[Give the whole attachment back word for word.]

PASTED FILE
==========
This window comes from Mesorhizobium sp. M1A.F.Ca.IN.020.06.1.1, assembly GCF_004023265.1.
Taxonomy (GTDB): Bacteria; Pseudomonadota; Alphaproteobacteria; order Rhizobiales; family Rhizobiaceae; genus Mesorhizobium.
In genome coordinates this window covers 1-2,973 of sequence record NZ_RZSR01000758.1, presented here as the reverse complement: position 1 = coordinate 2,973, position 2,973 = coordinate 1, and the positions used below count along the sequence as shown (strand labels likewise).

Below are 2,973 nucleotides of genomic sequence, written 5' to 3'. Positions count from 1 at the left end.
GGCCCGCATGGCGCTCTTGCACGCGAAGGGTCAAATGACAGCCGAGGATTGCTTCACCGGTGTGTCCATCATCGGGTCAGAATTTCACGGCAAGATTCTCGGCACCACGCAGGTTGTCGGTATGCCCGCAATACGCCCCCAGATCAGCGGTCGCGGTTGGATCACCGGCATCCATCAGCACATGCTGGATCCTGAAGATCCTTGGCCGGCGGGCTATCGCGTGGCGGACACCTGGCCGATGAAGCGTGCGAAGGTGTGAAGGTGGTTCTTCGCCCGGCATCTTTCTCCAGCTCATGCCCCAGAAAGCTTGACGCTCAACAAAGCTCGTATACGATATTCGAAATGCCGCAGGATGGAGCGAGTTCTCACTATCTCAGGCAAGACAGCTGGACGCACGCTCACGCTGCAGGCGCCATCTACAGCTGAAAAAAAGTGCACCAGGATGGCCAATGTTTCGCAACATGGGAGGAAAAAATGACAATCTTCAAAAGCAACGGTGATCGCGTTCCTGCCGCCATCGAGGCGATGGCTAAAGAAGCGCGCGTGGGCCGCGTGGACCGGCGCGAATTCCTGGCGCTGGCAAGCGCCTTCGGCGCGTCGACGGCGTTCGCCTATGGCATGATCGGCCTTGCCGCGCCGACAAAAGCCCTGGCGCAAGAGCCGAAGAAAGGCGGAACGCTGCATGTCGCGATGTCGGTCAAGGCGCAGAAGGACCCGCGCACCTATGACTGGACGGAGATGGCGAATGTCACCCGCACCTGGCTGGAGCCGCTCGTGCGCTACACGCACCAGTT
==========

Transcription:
This window comes from Mesorhizobium sp. M1A.F.Ca.IN.020.06.1.1, assembly GCF_004023265.1.
Taxonomy (GTDB): Bacteria; Pseudomonadota; Alphaproteobacteria; order Rhizobiales; family Rhizobiaceae; genus Mesorhizobium.
In genome coordinates this window covers 1-2,973 of sequence record NZ_RZSR01000758.1, presented here as the reverse complement: position 1 = coordinate 2,973, position 2,973 = coordinate 1, and the positions used below count along the sequence as shown (strand labels likewise).

Below are 2,973 nucleotides of genomic sequence, written 5' to 3'. Positions count from 1 at the left end.
GGCCCGCATGGCGCTCTTGCACGCGAAGGGTCAAATGACAGCCGAGGATTGCTTCACCGGTGTGTCCATCATCGGGTCAGAATTTCACGGCAAGATTCTCGGCACCACGCAGGTTGTCGGTATGCCCGCAATACGCCCCCAGATCAGCGGTCGCGGTTGGATCACCGGCATCCATCAGCACATGCTGGATCCTGAAGATCCTTGGCCGGCGGGCTATCGCGTGGCGGACACCTGGCCGATGAAGCGTGCGAAGGTGTGAAGGTGGTTCTTCGCCCGGCATCTTTCTCCAGCTCATGCCCCAGAAAGCTTGACGCTCAACAAAGCTCGTATACGATATTCGAAATGCCGCAGGATGGAGCGAGTTCTCACTATCTCAGGCAAGACAGCTGGACGCACGCTCACGCTGCAGGCGCCATCTACAGCTGAAAAAAAGTGCACCAGGATGGCCAATGTTTCGCAACATGGGAGGAAAAAATGACAATCTTCAAAAGCAACGGTGATCGCGTTCCTGCCGCCATCGAGGCGATGGCTAAAGAAGCGCGCGTGGGCCGCGTGGACCGGCGCGAATTCCTGGCGCTGGCAAGCGCCTTCGGCGCGTCGACGGCGTTCGCCTATGGCATGATCGGCCTTGCCGCGCCGACAAAAGCCCTGGCGCAAGAGCCGAAGAAAGGCGGAACGCTGCATGTCGCGATGTCGGTCAAGGCGCAGAAGGACCCGCGCACCTATGACTGGACGGAGATGGCGAATGTCACCCGCACCTGGCTGGAGCCGCTCGTGCGCTACACGCACCAGTT